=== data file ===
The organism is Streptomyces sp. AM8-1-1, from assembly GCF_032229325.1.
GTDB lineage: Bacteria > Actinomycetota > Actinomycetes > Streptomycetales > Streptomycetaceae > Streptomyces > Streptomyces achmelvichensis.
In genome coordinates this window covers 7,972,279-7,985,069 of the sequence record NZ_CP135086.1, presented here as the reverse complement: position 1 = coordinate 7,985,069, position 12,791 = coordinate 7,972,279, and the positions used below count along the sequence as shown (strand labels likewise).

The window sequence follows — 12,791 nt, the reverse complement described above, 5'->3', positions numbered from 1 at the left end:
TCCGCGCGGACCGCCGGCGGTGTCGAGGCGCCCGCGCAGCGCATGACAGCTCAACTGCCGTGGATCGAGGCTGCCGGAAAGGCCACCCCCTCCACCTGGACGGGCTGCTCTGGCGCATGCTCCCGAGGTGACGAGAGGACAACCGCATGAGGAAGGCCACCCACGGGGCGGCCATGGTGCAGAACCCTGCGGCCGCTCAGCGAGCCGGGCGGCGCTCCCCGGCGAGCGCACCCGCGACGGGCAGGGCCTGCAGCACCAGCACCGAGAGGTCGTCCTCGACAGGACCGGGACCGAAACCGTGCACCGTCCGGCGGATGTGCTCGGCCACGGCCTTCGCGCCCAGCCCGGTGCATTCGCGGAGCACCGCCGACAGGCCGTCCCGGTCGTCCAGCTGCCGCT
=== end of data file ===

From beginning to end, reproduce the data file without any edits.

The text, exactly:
The organism is Streptomyces sp. AM8-1-1, from assembly GCF_032229325.1.
GTDB lineage: Bacteria > Actinomycetota > Actinomycetes > Streptomycetales > Streptomycetaceae > Streptomyces > Streptomyces achmelvichensis.
In genome coordinates this window covers 7,972,279-7,985,069 of the sequence record NZ_CP135086.1, presented here as the reverse complement: position 1 = coordinate 7,985,069, position 12,791 = coordinate 7,972,279, and the positions used below count along the sequence as shown (strand labels likewise).

The window sequence follows — 12,791 nt, the reverse complement described above, 5'->3', positions numbered from 1 at the left end:
TCCGCGCGGACCGCCGGCGGTGTCGAGGCGCCCGCGCAGCGCATGACAGCTCAACTGCCGTGGATCGAGGCTGCCGGAAAGGCCACCCCCTCCACCTGGACGGGCTGCTCTGGCGCATGCTCCCGAGGTGACGAGAGGACAACCGCATGAGGAAGGCCACCCACGGGGCGGCCATGGTGCAGAACCCTGCGGCCGCTCAGCGAGCCGGGCGGCGCTCCCCGGCGAGCGCACCCGCGACGGGCAGGGCCTGCAGCACCAGCACCGAGAGGTCGTCCTCGACAGGACCGGGACCGAAACCGTGCACCGTCCGGCGGATGTGCTCGGCCACGGCCTTCGCGCCCAGCCCGGTGCATTCGCGGAGCACCGCCGACAGGCCGTCCCGGTCGTCCAGCTGCCGCT